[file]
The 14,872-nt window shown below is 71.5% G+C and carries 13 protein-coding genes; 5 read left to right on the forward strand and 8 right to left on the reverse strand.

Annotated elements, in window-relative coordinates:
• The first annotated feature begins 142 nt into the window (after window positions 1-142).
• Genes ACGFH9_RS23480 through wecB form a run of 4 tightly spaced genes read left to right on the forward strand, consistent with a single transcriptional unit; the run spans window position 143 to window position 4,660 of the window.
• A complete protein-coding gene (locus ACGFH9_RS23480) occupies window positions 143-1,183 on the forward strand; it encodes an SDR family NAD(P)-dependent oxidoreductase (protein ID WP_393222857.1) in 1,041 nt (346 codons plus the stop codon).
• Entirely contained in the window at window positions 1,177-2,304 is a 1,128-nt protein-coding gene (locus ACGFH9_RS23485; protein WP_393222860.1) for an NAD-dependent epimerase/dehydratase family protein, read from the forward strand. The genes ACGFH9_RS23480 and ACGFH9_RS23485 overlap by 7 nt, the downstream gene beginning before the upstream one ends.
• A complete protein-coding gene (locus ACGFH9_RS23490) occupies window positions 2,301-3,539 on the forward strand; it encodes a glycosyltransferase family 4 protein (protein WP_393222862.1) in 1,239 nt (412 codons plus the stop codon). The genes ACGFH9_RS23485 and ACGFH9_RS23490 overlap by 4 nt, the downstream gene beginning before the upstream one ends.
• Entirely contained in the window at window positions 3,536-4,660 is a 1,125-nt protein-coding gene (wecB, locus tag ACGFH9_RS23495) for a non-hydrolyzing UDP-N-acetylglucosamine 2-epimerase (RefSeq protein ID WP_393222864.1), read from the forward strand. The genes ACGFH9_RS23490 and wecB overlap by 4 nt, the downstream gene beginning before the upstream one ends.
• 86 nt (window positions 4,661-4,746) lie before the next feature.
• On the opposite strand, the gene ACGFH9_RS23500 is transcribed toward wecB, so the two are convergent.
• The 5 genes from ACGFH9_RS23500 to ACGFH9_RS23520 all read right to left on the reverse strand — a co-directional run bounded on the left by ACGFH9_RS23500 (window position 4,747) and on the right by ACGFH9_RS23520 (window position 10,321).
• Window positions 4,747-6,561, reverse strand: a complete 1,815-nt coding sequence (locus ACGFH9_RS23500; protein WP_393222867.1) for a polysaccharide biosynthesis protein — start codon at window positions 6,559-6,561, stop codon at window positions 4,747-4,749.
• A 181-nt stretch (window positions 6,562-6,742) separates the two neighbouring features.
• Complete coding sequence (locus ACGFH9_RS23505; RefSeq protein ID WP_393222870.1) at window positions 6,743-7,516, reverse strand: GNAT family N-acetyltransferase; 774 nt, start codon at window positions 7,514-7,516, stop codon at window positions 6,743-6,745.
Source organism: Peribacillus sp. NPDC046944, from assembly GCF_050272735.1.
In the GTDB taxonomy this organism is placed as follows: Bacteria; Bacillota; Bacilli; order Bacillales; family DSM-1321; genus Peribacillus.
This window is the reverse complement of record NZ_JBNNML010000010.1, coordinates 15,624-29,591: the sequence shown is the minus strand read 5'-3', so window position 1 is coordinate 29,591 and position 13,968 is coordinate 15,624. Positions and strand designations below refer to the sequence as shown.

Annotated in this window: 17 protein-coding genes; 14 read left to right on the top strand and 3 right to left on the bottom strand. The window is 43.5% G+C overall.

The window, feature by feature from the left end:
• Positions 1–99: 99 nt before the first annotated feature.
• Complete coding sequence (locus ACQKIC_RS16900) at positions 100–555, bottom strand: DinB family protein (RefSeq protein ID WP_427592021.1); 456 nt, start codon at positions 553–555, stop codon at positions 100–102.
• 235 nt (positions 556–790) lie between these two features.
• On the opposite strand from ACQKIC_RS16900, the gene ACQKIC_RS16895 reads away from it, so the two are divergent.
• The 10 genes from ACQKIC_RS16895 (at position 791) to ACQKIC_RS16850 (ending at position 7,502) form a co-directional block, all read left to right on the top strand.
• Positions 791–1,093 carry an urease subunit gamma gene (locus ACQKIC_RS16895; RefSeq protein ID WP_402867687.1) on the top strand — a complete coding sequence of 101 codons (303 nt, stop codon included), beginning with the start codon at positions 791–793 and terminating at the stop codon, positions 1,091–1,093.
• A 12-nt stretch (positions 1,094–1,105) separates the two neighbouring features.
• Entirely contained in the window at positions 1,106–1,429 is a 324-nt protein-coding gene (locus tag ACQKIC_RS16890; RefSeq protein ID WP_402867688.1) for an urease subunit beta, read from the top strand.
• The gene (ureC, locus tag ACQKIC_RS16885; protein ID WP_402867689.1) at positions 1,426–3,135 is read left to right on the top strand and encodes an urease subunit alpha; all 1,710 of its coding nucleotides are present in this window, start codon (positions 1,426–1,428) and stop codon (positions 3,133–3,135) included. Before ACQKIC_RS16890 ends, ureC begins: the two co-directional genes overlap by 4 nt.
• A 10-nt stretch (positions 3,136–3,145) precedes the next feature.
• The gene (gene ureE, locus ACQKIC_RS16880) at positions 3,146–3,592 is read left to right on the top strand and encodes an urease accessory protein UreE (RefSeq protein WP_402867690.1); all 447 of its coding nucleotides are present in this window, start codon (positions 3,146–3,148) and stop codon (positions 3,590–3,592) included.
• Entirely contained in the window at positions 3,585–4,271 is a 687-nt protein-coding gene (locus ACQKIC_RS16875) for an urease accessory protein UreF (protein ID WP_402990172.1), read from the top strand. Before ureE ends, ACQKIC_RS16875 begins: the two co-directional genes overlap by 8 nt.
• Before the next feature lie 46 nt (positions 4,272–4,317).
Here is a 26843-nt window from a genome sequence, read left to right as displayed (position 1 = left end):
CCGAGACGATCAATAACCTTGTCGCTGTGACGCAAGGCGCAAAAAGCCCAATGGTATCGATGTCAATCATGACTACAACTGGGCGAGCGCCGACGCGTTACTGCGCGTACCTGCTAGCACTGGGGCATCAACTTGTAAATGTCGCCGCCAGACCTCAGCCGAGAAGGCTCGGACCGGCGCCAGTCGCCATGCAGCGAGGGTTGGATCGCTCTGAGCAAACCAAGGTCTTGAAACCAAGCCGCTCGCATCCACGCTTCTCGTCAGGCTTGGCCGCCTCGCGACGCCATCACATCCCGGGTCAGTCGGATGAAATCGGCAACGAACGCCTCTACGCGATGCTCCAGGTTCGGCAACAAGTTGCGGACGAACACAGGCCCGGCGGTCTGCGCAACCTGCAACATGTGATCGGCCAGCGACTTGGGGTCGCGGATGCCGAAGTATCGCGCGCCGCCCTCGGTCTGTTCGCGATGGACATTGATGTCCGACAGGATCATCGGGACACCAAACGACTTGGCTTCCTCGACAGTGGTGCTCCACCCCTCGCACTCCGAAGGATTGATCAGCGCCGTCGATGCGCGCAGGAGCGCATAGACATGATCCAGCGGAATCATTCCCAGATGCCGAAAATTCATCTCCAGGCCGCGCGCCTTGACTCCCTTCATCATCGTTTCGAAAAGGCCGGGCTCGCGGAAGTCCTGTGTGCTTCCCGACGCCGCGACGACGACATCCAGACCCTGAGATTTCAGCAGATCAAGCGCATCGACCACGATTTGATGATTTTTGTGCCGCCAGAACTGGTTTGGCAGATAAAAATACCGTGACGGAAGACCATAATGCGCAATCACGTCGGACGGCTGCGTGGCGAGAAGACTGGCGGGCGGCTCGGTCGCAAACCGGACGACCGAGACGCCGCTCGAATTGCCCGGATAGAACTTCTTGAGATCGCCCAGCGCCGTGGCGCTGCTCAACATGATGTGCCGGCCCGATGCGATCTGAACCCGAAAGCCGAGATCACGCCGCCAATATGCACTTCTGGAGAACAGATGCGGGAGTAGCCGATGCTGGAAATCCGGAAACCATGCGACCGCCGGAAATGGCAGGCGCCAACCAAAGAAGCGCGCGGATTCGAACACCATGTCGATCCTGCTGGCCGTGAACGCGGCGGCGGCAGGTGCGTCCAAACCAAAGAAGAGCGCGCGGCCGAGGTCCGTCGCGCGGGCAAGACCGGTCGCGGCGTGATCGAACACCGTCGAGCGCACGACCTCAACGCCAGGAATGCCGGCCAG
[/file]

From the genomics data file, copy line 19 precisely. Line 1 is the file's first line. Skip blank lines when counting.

The window, feature by feature from the left end: